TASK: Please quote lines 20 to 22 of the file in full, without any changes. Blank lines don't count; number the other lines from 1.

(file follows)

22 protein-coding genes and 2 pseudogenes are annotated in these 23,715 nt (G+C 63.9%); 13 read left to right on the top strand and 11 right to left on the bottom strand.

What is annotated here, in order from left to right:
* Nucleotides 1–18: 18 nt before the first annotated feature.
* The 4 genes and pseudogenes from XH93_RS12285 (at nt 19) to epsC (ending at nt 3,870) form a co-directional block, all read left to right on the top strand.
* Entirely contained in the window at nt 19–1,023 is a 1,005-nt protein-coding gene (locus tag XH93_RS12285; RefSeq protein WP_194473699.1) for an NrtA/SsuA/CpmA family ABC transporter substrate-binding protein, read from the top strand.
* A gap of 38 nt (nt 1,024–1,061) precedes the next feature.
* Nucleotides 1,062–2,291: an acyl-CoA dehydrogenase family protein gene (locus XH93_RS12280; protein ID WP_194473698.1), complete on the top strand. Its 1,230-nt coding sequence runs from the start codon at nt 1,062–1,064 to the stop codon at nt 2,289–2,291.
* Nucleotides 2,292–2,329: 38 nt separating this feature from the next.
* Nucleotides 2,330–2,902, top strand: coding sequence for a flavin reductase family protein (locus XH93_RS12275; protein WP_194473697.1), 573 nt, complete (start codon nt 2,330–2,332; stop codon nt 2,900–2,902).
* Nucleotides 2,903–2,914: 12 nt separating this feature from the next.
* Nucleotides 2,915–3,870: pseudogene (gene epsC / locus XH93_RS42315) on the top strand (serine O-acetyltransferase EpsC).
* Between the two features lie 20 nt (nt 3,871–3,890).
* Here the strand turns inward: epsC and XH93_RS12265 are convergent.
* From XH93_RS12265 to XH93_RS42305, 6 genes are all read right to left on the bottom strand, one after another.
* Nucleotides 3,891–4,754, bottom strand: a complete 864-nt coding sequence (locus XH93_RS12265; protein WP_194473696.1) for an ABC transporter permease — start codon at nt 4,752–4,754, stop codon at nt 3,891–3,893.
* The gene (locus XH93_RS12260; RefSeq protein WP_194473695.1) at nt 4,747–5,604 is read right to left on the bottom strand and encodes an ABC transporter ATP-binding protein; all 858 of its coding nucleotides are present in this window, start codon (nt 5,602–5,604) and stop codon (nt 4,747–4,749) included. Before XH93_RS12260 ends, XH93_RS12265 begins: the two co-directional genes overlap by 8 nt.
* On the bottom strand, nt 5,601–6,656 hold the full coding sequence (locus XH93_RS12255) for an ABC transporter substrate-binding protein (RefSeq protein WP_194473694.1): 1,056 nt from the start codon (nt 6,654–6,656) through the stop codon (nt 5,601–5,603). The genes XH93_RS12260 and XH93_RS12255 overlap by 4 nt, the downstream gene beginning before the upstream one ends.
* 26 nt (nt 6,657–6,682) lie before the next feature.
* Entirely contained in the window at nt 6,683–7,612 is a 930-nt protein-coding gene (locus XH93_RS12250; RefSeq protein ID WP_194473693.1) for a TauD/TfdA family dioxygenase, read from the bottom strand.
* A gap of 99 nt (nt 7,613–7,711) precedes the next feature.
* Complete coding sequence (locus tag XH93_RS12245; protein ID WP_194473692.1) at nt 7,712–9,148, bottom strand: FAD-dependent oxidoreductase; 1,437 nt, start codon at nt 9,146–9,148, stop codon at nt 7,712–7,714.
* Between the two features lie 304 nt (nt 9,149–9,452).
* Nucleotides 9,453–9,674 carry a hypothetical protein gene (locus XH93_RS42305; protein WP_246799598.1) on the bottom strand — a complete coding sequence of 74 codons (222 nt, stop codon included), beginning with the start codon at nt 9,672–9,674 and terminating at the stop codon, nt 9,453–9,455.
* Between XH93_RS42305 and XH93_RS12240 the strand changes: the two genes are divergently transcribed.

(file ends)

* A gap of 99 nt (nt 7,613–7,711) precedes the next feature.
* Complete coding sequence (locus tag XH93_RS12245; protein ID WP_194473692.1) at nt 7,712–9,148, bottom strand: FAD-dependent oxidoreductase; 1,437 nt, start codon at nt 9,146–9,148, stop codon at nt 7,712–7,714.
* Between the two features lie 304 nt (nt 9,149–9,452).